64th United States Congress
The Sixty-fourth United States Congress was a meeting of the legislative branch of the United States federal government, composed of the United States Senate and the United States House of Representatives. It met in Washington, DC from March 4, 1915, to March 4, 1917, during the third and fourth years of Woodrow Wilson's presidency. The apportionment of seats in the House of Representatives was based on the Thirteenth Census of the United States in 1910. Both chambers had a Democratic majority.
|64th United States Congress|
United States Capitol (1906)
|March 4, 1915 – March 4, 1917|
|Senate President||Thomas R. Marshall (D)|
|Senate President pro tem||James Clarke (D)|
Willard Saulsbury, Jr. (D)
|House Speaker||Champ Clark (D)|
435 members of the House
5 non-voting delegates
|1st: December 6, 1915 – September 8, 1916|
2nd: December 4, 1916 – March 3, 1917 (lame duck)
- June 9, 1915: (Prelude to World War I):U.S. Secretary of State William Jennings Bryan resigned over a disagreement regarding the nation's handling of the RMS Lusitania sinking.
- July 24, 1915: The steamer SS Eastland capsized in central Chicago, with the loss of 844 lives.
- July 28, 1915: The United States occupation of Haiti began.
- August 5–August 23, 1915: Hurricane Two of the 1915 Atlantic hurricane season over Galveston and New Orleans left 275 dead.
- March 8–March 9, 1916: Mexican Revolution: Pancho Villa led about 500 Mexican raiders in an attack against Columbus, New Mexico, killing 12 U.S. soldiers. A garrison of the U.S. 13th Cavalry Regiment fights back and drives them away.
- March 15, 1916: President Woodrow Wilson sent 12,000 United States troops over the U.S.-Mexico border to pursue Pancho Villa.
- May 5, 1916: United States Marines invaded the Dominican Republic.
- July 30, 1916: German agents caused the Black Tom explosion in Jersey City, New Jersey, an act of sabotage destroying an ammunition depot and killing at least 7 people.
- November 7, 1916: U.S. presidential election, 1916: Democratic President Woodrow Wilson narrowly defeated Republican Charles E. Hughes.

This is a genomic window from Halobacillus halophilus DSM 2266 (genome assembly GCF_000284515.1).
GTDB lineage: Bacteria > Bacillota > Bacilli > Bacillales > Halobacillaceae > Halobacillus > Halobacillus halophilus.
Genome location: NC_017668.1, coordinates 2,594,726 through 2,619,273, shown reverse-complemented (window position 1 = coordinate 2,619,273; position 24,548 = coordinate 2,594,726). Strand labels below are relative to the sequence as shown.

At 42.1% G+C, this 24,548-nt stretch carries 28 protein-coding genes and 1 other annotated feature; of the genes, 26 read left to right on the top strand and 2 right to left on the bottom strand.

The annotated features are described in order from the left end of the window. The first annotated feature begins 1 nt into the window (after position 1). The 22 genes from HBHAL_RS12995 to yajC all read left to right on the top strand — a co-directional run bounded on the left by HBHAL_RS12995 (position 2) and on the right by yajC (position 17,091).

- January 11, 1917: (Prelude to World War I): German saboteurs set off the Kingsland Explosion at Kingsland, NJ (now Lyndhurst, NJ), one of the events leading to U.S. involvement in World War I.
- February 3, 1917: (Prelude to World War I):The United States severs diplomatic relations with Germany
- May 15, 1916: Kern Amendment
- May 29, 1916: Fraudulent Advertising Act of 1916
- May 31, 1916: Tillman Act
- June 3, 1916: National Defense Act of 1916
- June 9, 1916: Chamberlain–Ferris Act
- July 11, 1916: Federal Aid Road Act of 1916 (Bankhead–Shackleford Act, also known as Federal "Good Roads" Act)
- July 11, 1916: Terminal Inspection Act of 1916
- July 17, 1916: Federal Farm Loan Act (Hollis–Lever Act)
- July 27, 1916: River and Harbors Act of 1916
- July 28, 1916: Space Basis Act
- July 28, 1916: Railway Mail Service Pay Act
- August 9, 1916: Uniform Bill of Lading Act of 1916
- August 11, 1916: Irrigation District Act of 1916 (Smith Act)
- August 11, 1916: Wildlife Game Refuges Act of 1916
- August 11, 1916: Grain Standards Act of 1916
- August 11, 1916: Cotton Futures Act of 1916
- August 11, 1916: Brush Disposal Act of 1916
- August 11, 1916: Warehouse Act of 1916
- August 25, 1916: National Park Service Act (Kent–Smoot Act)
- August 29, 1916: 2nd Uniform Bill of Lading Act of 1916
- August 29, 1916: Jones Act (Philippines)
- August 29, 1916: Federal Possession and Control Act of 1916
- August 29, 1916: Army Appropriations Act of 1916
- August 29, 1916: Naval Act of 1916
- August 29, 1916: Naval Reserve Force Act
- August 31, 1916: Federal Standard Container Act
- August 31, 1916: Standard Fruits and Vegetable Baskets and Containers Act of 1916